## Thursday, June 28, 2012

### Happy 2π day

I was planning to return to my irrational defense of pi today but the new bridge was opening and I was really tired after I walked back, and I had steps to bring closer to perfection and generally stuff to do and I ran out of time and, for what it's worth, damn it's hot.

So, just to recap:

Yes, it is completely reasonable to use tau instead of pi because tau is to radian addition as one is to multiplication.  However:

Pi is more fun, being the unit that represents as far as you can go without turning back, being a representative of change in a field otherwise full of static things (zero and one, for example, are identities.  They're defined by the fact they do nothing.)  Pi radians is literally a 180, and thus it carries with it the idea of radical change.

Pi is more emotionally fulfilling.  As a constant that shouldn't really be in use because an objectively better one is out there, pi is like the underdog or plucky hero or whatnot in every sports or competition movie you've ever seen.  Pi represents the idea that you don't have to be perfect, sometimes the underdog wins.  There's not a lot of that in math.

Adding Pi radians is equivalent to multiplying by negative one.  Indeed pi and negative one are intimately linked. Adding π*1/X radians is the same as multiplying by -11/X which makes for a very convenient conversion in the complex unit circle (one half pi radians = the square root of negative one.)  Negative one is a number that gets almost no respect (just look at the connotations of negative) and it's nice to see it getting some via pi.  Take away pi and you're erasing negative one's tiny bit of respect.

Pi embraces duality.  When looking in terms of pi radians, the unit circle runs from negative pi to pi.  You can start at zero and move in either direction.  Furthermore it shows the symmetry and equality inherent in this movement.  Apart from the direction of motion, the two paths are the same.  Neither can be said to be better or worse than the other.

Tau, on the other hand, has the unit circle running from 0 to tau.  There is no hint of duality or equality or any such thing.  And, stating from zero, you end up back where you came from.  Instead of symbolizing that multiple paths can lead to your destination, it symbolizes that you'll always end up back at zero.  A depressing thought if ever there was one.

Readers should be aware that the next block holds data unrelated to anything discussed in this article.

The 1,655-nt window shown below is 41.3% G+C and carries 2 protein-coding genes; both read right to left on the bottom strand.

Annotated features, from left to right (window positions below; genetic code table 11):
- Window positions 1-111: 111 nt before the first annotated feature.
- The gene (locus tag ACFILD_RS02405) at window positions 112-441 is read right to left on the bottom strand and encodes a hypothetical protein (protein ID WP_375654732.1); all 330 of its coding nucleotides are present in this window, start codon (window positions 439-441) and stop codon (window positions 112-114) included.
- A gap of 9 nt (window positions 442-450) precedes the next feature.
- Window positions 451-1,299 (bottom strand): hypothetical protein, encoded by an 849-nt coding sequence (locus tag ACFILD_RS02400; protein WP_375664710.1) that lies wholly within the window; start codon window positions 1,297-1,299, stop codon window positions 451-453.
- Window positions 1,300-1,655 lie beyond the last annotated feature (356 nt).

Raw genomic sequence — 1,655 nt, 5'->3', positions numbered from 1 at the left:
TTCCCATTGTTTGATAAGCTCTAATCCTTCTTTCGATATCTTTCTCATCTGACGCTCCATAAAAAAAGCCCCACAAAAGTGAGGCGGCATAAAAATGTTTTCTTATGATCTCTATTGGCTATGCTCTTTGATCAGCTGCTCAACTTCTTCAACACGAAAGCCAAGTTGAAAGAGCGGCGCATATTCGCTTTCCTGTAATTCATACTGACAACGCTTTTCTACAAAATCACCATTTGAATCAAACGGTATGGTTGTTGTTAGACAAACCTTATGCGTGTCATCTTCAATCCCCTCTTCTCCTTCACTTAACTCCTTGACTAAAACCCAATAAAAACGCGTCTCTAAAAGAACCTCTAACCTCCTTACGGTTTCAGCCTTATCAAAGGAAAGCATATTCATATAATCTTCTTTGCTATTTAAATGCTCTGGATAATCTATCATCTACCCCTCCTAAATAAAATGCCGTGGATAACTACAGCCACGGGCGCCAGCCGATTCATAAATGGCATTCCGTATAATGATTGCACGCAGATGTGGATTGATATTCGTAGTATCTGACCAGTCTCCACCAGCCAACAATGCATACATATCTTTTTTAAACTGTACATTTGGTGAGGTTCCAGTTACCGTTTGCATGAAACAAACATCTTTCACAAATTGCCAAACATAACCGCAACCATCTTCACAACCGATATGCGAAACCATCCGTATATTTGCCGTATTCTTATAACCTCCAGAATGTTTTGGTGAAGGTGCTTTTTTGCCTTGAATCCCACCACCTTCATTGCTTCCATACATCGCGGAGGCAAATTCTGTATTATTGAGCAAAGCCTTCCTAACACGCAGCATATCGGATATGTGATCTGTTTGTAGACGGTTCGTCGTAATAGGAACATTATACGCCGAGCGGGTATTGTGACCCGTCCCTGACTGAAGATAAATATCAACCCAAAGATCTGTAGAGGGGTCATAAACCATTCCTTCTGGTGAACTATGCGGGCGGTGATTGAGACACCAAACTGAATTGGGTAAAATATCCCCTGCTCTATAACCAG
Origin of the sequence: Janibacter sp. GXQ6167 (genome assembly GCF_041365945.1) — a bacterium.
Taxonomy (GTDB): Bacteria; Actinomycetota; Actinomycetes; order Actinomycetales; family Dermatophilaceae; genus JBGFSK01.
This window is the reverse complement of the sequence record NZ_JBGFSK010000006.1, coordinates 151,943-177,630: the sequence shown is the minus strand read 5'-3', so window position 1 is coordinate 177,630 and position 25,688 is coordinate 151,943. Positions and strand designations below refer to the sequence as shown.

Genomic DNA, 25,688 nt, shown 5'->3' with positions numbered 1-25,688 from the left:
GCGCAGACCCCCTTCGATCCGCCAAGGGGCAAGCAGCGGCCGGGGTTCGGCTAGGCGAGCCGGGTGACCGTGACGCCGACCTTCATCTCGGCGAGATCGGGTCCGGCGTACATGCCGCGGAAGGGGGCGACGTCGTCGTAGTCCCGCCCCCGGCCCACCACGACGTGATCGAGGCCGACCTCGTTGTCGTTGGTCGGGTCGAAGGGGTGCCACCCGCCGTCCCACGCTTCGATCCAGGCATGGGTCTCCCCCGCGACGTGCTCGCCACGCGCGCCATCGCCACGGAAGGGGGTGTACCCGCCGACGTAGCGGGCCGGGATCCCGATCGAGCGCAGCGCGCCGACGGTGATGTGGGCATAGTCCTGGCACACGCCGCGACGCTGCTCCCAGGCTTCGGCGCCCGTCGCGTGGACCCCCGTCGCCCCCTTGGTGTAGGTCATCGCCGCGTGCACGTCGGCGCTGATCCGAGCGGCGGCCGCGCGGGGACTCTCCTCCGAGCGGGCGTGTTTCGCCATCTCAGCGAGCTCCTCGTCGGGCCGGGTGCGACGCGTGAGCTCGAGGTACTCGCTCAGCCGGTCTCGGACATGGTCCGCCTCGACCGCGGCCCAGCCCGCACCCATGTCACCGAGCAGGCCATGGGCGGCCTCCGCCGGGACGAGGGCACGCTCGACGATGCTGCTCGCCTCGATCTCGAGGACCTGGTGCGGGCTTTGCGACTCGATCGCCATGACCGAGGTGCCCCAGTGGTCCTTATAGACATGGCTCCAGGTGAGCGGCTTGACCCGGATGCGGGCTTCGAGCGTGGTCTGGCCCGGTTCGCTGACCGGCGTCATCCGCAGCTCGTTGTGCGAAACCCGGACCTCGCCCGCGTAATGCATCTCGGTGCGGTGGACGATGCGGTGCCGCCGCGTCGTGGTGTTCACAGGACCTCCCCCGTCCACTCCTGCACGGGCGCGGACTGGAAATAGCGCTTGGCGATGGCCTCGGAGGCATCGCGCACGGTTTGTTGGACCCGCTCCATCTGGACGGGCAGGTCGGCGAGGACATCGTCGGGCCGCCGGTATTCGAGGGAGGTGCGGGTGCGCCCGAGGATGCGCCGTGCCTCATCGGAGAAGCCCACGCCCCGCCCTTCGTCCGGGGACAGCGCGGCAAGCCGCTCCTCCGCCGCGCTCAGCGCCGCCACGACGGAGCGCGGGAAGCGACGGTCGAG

Other stuff.

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The plan was for this to be more thought out, and for it to be on video, and for it to involve pie.  Apple.  But like I said, tired and out of time.

1. If you want to get it more thought out and still post it on a fitting date, there's still 22/7.

Apple pie's nice and all, but it's hard to beat a good chocolate cream pie, with the mousse and the chocolate graham cracker crust...and Thanksgiving's not until October*. I wonder if we at least have some cranberry jelly.

*No, really. (And November, because we can. Oh, Mom'll say something about the drop or two of Miles Standish's blood in our veins, but mostly because we can.)

1. July 22, pi approximation day!

Instead of posting a witty, intelligent response to your comment, I'm just going to link to Ryan North's comic on the subject of pi approximation. http://www.qwantz.com/index.php?comic=955

Also, no pie can match strawberry rhubarb in my esteem.

2. Strawberry rhubarb is the best pie, however the place from which I got the pie does not make a good strawberry rhubarb. They make it, but it's not good, their apple pie, on the other hand, is quite passable.

2. Decoding a series of decimals into non-decimal things irks me. There's nothing magical about base 10! Perhaps it would make more sense for a "constant's day" to be when the 1/k fraction of the year is reached? So pi day would be 1/3.1416... of the way through the year (25 April at 4:23:41am in a non-leap year, 24 April at 5:27:40 in a leap year); e day on 13 May at 6:37:26 (or in a leap year 12 May at 15:27:11)...

1. Well, I've been meaning to try to make a video for a while, and it suddenly hit me that it could be "Defending pi on Tau Day." Otherwise I really wouldn't care that much, but in this case it seemed poetic. Then that didn't happen.